I've tested an OpenGL ES program I have made on both an IPAQ 4700 and 4150. The 4700 has a 624 MHz processor while the 4150 has a 400 MHz processor and it has more memory.
The problem is that the 4700 runs at 9 fps while the 4150 runs at 25 fps. I originally thought that this could be because of the 4700 having a 480 x 640 screen instead of a 240 x 320 screen, but I changed the viewport and still no difference was found.
Any ideas on why this could be happening?
Do you know if rasterization or buffer swapping is the bottleneck?
It could be buffer swapping, but the 4700 should way outperform the 4150. Is there any way to change the size of the window. If I change the parameters to ugCreateWindow for width and height, I do not find any change.
Not sure. If you look at numbers like this http://pockethal.droneship.com/features.html then you see how much influence the video chip & bus architecture can have (the slowest device has the fastest CPU). I'd search on pocketmatrix if there is any info on the two models you are using, specifically why the 4700 is so slow.
BTW, are you running in native or in emulated resolution?
The 4700 has a native resolution of 480 x 640.
Is it possible to comment on my previous question about changing the window size. If I could do this, I could try to make each pda render at the same resolution.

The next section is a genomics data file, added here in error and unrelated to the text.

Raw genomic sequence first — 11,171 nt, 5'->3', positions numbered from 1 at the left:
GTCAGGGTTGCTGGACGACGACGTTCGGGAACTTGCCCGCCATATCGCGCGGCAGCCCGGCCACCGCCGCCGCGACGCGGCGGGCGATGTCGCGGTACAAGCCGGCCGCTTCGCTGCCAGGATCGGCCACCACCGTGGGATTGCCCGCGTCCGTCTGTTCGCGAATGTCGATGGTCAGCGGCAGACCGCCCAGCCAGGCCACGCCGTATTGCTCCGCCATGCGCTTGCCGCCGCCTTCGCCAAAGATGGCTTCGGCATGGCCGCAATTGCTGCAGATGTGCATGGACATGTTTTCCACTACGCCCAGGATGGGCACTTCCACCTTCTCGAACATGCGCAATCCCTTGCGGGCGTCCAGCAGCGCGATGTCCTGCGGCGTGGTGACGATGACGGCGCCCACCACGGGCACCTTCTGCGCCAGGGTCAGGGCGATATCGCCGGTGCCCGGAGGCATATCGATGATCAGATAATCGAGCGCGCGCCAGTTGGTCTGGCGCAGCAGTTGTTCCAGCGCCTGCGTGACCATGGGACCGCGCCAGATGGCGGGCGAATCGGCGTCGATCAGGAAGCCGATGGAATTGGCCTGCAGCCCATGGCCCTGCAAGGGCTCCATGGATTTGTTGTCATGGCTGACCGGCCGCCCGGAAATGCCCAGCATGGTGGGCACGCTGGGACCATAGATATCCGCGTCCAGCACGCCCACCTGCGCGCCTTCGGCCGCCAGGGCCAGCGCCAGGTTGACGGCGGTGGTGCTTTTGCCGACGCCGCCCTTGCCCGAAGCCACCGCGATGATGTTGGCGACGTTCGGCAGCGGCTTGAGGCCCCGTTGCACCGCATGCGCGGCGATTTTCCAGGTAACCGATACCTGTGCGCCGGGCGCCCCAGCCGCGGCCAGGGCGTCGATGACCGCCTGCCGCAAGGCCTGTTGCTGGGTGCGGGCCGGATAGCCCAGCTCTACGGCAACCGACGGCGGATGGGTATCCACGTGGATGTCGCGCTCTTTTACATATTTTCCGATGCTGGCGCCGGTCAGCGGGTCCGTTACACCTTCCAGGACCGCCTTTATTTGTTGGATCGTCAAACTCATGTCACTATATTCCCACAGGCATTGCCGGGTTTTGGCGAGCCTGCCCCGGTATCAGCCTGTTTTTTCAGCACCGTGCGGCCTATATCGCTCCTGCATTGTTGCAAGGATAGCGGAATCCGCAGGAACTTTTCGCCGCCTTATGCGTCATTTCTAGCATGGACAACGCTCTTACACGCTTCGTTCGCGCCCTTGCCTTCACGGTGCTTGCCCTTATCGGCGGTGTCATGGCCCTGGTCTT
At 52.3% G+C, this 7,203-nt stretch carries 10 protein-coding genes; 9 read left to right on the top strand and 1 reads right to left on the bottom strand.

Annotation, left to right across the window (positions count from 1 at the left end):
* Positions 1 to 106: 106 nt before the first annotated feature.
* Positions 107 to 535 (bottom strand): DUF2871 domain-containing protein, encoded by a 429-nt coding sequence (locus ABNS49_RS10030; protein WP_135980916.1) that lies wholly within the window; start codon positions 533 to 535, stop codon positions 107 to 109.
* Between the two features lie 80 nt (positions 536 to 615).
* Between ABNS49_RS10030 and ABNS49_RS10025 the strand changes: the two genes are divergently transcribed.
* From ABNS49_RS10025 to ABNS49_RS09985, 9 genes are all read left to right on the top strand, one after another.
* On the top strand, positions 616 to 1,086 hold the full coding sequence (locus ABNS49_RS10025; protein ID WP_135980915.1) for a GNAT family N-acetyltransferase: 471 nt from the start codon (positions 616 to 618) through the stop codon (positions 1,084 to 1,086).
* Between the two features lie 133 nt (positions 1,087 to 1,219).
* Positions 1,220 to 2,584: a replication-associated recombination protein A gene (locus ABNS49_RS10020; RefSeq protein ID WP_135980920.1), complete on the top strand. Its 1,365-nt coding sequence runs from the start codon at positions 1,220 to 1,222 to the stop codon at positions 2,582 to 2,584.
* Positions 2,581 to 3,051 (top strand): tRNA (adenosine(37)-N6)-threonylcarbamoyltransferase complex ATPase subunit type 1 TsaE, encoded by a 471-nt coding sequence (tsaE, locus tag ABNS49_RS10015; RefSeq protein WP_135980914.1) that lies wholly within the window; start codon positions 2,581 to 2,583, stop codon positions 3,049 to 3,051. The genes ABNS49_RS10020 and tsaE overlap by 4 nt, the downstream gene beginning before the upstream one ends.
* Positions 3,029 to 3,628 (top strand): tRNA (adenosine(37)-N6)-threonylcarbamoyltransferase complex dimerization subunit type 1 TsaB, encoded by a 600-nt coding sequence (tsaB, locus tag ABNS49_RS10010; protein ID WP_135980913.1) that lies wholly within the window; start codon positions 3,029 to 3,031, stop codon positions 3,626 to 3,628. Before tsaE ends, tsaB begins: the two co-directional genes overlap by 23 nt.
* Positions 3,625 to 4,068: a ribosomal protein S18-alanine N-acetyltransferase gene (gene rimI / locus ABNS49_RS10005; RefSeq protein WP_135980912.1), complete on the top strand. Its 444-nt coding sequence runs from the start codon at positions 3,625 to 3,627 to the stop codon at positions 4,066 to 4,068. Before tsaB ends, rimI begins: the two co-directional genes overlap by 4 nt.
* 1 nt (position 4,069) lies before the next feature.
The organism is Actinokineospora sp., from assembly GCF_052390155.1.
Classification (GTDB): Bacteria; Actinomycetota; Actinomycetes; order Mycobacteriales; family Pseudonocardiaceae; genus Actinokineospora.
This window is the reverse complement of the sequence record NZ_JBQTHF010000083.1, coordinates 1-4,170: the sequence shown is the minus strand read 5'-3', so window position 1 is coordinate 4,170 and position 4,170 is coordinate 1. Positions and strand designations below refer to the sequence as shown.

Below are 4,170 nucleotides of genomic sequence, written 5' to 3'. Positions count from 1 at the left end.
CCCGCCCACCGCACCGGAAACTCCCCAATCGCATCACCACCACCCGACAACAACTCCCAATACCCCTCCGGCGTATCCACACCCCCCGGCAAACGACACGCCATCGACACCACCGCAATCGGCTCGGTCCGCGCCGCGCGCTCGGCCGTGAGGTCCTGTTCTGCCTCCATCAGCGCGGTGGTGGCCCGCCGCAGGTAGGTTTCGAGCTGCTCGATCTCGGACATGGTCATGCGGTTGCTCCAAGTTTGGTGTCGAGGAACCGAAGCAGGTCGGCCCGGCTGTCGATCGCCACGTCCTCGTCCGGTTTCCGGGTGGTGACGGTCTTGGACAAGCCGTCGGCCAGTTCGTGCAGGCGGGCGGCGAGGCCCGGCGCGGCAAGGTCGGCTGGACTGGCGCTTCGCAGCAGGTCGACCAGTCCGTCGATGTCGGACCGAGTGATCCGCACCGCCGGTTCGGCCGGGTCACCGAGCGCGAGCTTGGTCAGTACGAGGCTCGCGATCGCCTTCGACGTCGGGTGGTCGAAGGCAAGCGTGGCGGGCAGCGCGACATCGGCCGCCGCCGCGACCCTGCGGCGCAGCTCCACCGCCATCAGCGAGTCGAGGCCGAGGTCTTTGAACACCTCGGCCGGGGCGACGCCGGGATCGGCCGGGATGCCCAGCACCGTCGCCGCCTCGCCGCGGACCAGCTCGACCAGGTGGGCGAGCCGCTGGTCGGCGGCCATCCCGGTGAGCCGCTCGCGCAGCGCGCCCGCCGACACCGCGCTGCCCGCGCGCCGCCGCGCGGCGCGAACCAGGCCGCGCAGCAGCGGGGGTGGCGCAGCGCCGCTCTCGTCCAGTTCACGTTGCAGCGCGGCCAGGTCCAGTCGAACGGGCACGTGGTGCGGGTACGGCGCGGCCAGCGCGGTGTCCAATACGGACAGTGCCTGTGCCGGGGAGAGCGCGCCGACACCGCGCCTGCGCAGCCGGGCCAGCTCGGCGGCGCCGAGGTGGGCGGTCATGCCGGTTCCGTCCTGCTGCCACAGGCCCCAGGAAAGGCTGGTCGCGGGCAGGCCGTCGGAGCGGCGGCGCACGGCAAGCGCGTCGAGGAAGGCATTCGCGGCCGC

Well, for Windows Mobile, smaller window sizes do not really exist. But since you have the ug source, you can try hacking it.
I have now created 2 versions of my project. One uses the Vincent library and one uses Hybrid's implementation. The results are as follows :
IPAQ 4150 : 25 FPS
IPAQ 4700 : 9 FPS
IPAQ 4150 : 55 FPS
IPAQ 4700 : 47 FPS
So it does seem that the lower speed of the 4700 is not being caused by the Vincent library. The only problem is that the drop in performance is quite substantial in the first case.
Any clue whether it's the rendering or the swap-buffer call that's so much slower?
It is quite possible the swap-buffer call as I was only rendering 36 polygons. If I move the camera so that the polygons are offscreen, the framerate remains the same so this also leads me to believe that the swap-buffer call is causing the big slowdown.
Sounds like a case to look into hooking up PocketHAL, which *might* yield a better performance than the standard GDI blit of surfaces. Have you tried the PocketHAL examples on the two devices to see if PocketHAL could make a difference (e.g. the PocketHAL samples run on both devices with the relative speed you would expect)? You can download it here: http://pockethal.droneship.com/
Hey guys, now my 4700 works good. I found this page :
It says, I have to inform with a resource item when I use the device that has the higher resolution than 240*320. So I did like this :
1. From the Insert menu, select Resource.
2. Click the Custom button.
3. Enter CEUX for the resource type.
4. Set the resource data to 01 00.
5. Click the Properties tab.
6. Rename the item to "HI_RES_AWARE", including quotes. (If the quotes are omitted, HI_RES_AWARE will be incorrectly defined as a numeric value in resource.h, and you will need to go back and delete the line from resource.h.)
7. Deselect the external file checkbox.
Then my application works great on 4700 with 480*640 resolution.
Of course, it shows me a good FPS. The problem was not based on Vincent in my case.
Adding the "HI_RES_AWARE" resource script actually decreased my framerate substantially.